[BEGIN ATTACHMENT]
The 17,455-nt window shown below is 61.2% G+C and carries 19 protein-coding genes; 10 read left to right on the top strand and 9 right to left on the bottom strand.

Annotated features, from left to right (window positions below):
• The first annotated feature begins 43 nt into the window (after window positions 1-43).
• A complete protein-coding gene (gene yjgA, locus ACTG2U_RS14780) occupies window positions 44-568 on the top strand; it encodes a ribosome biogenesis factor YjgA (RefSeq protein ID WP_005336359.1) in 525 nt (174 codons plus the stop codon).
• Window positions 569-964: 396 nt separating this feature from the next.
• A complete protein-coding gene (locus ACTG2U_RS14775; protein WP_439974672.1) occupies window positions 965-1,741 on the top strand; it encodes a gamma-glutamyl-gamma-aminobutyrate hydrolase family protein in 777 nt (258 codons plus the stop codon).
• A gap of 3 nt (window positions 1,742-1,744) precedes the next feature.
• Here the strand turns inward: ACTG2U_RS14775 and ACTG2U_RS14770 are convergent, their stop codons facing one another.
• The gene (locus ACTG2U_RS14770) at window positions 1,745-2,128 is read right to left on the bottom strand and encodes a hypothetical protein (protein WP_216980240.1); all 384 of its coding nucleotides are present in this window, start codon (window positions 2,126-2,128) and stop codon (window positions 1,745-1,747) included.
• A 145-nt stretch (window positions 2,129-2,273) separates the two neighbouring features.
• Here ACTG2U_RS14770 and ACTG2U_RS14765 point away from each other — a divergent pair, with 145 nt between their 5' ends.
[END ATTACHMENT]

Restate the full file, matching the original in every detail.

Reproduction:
The 17,455-nt window shown below is 61.2% G+C and carries 19 protein-coding genes; 10 read left to right on the top strand and 9 right to left on the bottom strand.

Annotated features, from left to right (window positions below):
• The first annotated feature begins 43 nt into the window (after window positions 1-43).
• A complete protein-coding gene (gene yjgA, locus ACTG2U_RS14780) occupies window positions 44-568 on the top strand; it encodes a ribosome biogenesis factor YjgA (RefSeq protein ID WP_005336359.1) in 525 nt (174 codons plus the stop codon).
• Window positions 569-964: 396 nt separating this feature from the next.
• A complete protein-coding gene (locus ACTG2U_RS14775; protein WP_439974672.1) occupies window positions 965-1,741 on the top strand; it encodes a gamma-glutamyl-gamma-aminobutyrate hydrolase family protein in 777 nt (258 codons plus the stop codon).
• A gap of 3 nt (window positions 1,742-1,744) precedes the next feature.
• Here the strand turns inward: ACTG2U_RS14775 and ACTG2U_RS14770 are convergent, their stop codons facing one another.
• The gene (locus ACTG2U_RS14770) at window positions 1,745-2,128 is read right to left on the bottom strand and encodes a hypothetical protein (protein WP_216980240.1); all 384 of its coding nucleotides are present in this window, start codon (window positions 2,126-2,128) and stop codon (window positions 1,745-1,747) included.
• A 145-nt stretch (window positions 2,129-2,273) separates the two neighbouring features.
• Here ACTG2U_RS14770 and ACTG2U_RS14765 point away from each other — a divergent pair, with 145 nt between their 5' ends.